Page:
A man walks past a graffiti of people wearing protective masks, in Navi Mumbai, January 21, 2021. Photo: Reuters/Francis Mascarenhas.
Headline figures from the third national seroprevalence survey, carried out between December 17 2020 and January 8 2021, have now been released. Antibodies to SARS-CoV-2, the virus which causes COVID-19, were detected in 21.4% of adults surveyed, and 25.3% of 10 to 17 year olds surveyed. This means that about 3.5% of infections have been detected and recorded as “cases”, which currently number over one crore.
Seropositivity was highest in urban slums at 31.7%, dipped to 26.2% in urban non-slum areas, and was lowest in rural areas at 19.1%. Confidence intervals – measures of the levels of uncertainty in these figures – have been given, but the technical details of the calculations are not yet available. What does it all mean?
The first two national surveys
To put the numbers in context, let’s consider the first two national serosurveys. In the first, adults were surveyed during the second half of May to early June, and 0.73% seropositivity was reported.
But this figure comes with a great deal of uncertainty – interpretation of the data was fraught with difficulties, which were never adequately addressed. It is best not to read too much into the first survey beyond the broad conclusion that prevalence was still low outside of hotspots at this point. Ironically, the hotspot data was not released.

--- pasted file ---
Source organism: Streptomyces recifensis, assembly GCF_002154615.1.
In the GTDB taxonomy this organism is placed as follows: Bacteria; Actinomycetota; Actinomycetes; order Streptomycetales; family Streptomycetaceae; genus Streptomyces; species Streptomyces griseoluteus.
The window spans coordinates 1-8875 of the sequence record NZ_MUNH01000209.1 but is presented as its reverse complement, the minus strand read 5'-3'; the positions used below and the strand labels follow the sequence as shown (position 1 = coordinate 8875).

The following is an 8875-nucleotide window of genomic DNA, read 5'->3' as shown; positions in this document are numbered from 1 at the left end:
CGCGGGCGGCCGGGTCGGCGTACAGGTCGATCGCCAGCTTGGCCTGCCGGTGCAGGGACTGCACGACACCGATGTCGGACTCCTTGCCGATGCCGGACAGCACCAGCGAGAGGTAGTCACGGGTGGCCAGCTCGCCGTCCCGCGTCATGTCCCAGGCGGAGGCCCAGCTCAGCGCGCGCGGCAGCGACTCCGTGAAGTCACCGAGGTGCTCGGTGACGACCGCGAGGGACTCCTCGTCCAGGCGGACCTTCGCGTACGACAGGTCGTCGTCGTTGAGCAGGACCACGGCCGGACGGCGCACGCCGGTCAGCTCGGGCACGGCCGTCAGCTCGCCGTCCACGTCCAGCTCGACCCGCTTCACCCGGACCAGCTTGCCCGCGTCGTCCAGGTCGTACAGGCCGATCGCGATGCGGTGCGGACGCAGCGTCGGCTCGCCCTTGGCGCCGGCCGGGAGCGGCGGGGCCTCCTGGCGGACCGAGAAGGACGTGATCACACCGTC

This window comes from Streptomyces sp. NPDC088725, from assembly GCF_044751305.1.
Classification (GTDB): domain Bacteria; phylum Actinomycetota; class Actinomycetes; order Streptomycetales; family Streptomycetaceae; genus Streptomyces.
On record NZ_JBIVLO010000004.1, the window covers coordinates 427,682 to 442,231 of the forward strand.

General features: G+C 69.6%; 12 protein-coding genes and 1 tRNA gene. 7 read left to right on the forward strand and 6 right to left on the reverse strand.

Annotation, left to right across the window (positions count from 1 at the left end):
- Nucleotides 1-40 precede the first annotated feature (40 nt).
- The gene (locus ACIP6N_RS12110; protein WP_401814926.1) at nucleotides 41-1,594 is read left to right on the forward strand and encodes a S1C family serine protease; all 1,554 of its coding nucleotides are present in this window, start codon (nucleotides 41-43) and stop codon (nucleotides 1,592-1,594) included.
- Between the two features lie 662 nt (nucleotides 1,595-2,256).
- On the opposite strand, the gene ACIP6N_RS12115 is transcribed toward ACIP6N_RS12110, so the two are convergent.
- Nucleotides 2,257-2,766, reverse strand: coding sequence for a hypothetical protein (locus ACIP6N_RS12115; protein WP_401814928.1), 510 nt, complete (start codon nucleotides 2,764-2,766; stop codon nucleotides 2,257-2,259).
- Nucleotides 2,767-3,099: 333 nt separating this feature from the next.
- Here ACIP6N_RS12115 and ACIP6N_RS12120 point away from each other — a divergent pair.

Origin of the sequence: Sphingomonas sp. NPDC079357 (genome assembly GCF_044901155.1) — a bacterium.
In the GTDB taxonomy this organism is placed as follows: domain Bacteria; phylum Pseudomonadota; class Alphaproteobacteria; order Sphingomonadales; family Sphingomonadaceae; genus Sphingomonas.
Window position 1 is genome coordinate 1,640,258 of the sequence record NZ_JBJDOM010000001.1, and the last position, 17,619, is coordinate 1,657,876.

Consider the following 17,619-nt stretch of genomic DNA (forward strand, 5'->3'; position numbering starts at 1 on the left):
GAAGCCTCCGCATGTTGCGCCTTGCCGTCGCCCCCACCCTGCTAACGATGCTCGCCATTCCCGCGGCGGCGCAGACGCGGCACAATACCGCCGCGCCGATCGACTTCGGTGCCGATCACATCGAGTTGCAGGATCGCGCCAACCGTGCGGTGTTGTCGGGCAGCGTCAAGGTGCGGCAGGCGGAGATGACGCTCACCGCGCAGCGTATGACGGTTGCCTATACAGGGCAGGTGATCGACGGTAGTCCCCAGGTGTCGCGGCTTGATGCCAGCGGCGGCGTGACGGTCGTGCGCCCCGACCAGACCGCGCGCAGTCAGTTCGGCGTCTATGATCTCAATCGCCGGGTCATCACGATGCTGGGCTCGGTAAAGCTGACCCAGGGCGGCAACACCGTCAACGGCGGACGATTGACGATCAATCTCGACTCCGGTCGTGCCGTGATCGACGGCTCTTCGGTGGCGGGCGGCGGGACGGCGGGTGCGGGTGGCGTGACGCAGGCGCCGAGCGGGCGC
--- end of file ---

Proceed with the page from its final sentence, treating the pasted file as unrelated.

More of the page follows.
The second survey was carried out during August and September as the country approached and passed its peak in daily cases and deaths. The survey found 6.6% seropositivity amongst all those aged 10 years and above. The figure was 16.9% in urban slums, 9.0% in urban non-slum areas, and just 5.2% in rural areas.
The antibody test used in the second survey, which was also used in Mumbai’s serosurveys, is known to fare somewhat poorly at detecting older infections. As a result, the level of prior infection may have been underestimated in the second national serosurvey. But this should have mainly affected areas which saw major early spread, namely urban slums.
Is the new data consistent with case and death data?
Although the full details are not yet available, it appears that the test used in the third survey was less vulnerable to the problem of insensitivity to older infections than the one used in the second survey. We thus have no reason to believe, in advance, that the latest data greatly underestimates spread.
At face value, between second and third surveys, seroprevalence in urban slums roughly doubled, in urban non-slum areas it roughly tripled, and in rural areas, it almost quadrupled. Overall there was an increase in seroprevalence of over three-fold.
Factoring in a delay of perhaps three weeks between an infection occurring and antibodies being picked up in a survey, this would mean that between mid-August and early December total infections increased about three-fold.
This is actually fairly consistent with case data, assuming that cases typically get recorded a couple of weeks after infection occurs: cases almost tripled between early September and late December. Deaths on the other hand only doubled during this period, a fact we’ll return to.
Poorly detected rural spread?